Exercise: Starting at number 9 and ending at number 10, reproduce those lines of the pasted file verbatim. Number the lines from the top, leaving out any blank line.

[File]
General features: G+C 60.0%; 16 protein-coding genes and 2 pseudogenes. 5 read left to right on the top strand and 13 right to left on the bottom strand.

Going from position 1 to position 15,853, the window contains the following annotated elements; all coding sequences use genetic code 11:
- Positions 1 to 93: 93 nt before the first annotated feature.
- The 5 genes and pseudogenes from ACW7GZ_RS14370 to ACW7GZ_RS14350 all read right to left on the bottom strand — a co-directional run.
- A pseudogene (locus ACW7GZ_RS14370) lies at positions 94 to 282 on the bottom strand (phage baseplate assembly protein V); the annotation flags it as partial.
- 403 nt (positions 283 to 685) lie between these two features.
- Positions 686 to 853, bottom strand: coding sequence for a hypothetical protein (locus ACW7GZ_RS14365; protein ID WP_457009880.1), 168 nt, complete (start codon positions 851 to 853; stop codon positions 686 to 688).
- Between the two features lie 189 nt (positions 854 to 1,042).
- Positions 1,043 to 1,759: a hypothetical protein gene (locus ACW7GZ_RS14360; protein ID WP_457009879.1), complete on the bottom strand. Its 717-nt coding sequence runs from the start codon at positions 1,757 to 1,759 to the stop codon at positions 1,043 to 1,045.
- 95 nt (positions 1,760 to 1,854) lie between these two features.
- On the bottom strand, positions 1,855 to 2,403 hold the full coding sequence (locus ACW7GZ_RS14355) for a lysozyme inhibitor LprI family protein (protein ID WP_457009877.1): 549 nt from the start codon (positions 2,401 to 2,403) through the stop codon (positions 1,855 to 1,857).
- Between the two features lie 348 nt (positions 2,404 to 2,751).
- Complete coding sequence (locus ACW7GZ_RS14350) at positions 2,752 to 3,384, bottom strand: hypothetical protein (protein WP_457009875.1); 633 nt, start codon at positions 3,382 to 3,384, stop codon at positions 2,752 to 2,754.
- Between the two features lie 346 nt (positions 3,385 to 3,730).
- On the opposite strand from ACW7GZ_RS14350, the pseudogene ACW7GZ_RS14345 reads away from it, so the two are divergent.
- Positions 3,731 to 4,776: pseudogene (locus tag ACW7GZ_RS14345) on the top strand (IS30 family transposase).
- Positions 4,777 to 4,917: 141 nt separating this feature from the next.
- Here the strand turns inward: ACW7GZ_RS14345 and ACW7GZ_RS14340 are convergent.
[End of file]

- Positions 1,043 to 1,759: a hypothetical protein gene (locus ACW7GZ_RS14360; protein ID WP_457009879.1), complete on the bottom strand. Its 717-nt coding sequence runs from the start codon at positions 1,757 to 1,759 to the stop codon at positions 1,043 to 1,045.
- 95 nt (positions 1,760 to 1,854) lie between these two features.